"Reality doesn't work dramatically," he says, "and we don't care." When he shows a sound class the opening of Star Wars, the students are not concerned with the fact that there is no sound in space, rather, they respond to the dramatic use of sound in the moment.
Kowalski's background—growing up in Europe, earning a Masters in Visual Anthropology at USC, teaching documentary techniques to students in architecture as a way of understanding how the city affects people—provided multiple ways to see the world. His own work, either as sound designer or documentarian, covers a wide range of subjects, from the Alamo and medieval knights to a comedic view of a Britney Spears impersonator and an examination of an African-American community as a microcosm of underdeveloped neighborhoods in urban America today.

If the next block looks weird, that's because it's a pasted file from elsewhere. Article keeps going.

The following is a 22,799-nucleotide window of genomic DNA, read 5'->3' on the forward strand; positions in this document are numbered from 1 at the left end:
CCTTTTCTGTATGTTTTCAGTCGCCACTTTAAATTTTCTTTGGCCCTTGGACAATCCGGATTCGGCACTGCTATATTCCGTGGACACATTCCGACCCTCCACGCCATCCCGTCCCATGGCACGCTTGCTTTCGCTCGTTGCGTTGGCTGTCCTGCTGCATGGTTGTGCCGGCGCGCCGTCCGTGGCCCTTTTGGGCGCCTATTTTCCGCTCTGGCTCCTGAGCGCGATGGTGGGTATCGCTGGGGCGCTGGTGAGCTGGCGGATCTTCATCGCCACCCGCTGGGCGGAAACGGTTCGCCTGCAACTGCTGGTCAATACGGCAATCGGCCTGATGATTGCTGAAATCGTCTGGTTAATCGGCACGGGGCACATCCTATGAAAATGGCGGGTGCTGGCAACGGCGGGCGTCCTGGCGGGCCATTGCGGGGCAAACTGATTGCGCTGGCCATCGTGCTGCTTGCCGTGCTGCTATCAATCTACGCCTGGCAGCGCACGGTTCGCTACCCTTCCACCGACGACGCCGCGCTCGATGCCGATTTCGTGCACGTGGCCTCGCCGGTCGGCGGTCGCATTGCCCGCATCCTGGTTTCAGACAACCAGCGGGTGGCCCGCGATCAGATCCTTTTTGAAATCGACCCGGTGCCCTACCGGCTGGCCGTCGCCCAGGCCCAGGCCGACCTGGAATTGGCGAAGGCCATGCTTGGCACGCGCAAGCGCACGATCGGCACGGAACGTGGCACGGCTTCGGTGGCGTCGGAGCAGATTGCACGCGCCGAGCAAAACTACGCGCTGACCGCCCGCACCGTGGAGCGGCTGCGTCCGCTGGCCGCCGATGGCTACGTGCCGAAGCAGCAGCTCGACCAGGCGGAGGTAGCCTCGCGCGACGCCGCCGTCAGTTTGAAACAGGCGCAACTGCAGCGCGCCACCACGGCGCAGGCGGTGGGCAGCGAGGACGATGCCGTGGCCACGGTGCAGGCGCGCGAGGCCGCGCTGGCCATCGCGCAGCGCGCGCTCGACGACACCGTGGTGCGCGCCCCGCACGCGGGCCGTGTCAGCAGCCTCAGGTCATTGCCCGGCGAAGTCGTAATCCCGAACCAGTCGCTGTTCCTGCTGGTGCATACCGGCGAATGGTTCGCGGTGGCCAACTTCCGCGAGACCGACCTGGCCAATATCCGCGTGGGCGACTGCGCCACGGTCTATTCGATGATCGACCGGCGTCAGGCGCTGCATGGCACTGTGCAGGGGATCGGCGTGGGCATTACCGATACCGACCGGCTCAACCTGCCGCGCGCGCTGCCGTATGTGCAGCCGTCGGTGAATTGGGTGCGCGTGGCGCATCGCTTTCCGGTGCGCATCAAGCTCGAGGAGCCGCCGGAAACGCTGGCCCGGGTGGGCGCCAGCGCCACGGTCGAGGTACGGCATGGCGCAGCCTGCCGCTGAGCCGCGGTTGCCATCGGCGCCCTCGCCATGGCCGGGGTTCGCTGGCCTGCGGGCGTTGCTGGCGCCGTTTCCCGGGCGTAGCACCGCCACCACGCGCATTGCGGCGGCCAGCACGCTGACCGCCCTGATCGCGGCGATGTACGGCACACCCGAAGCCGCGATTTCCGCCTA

Kowalski applies his interest in storytelling to teaching as well: "The more boring the subject, say sound physics, the greater the storytelling challenge."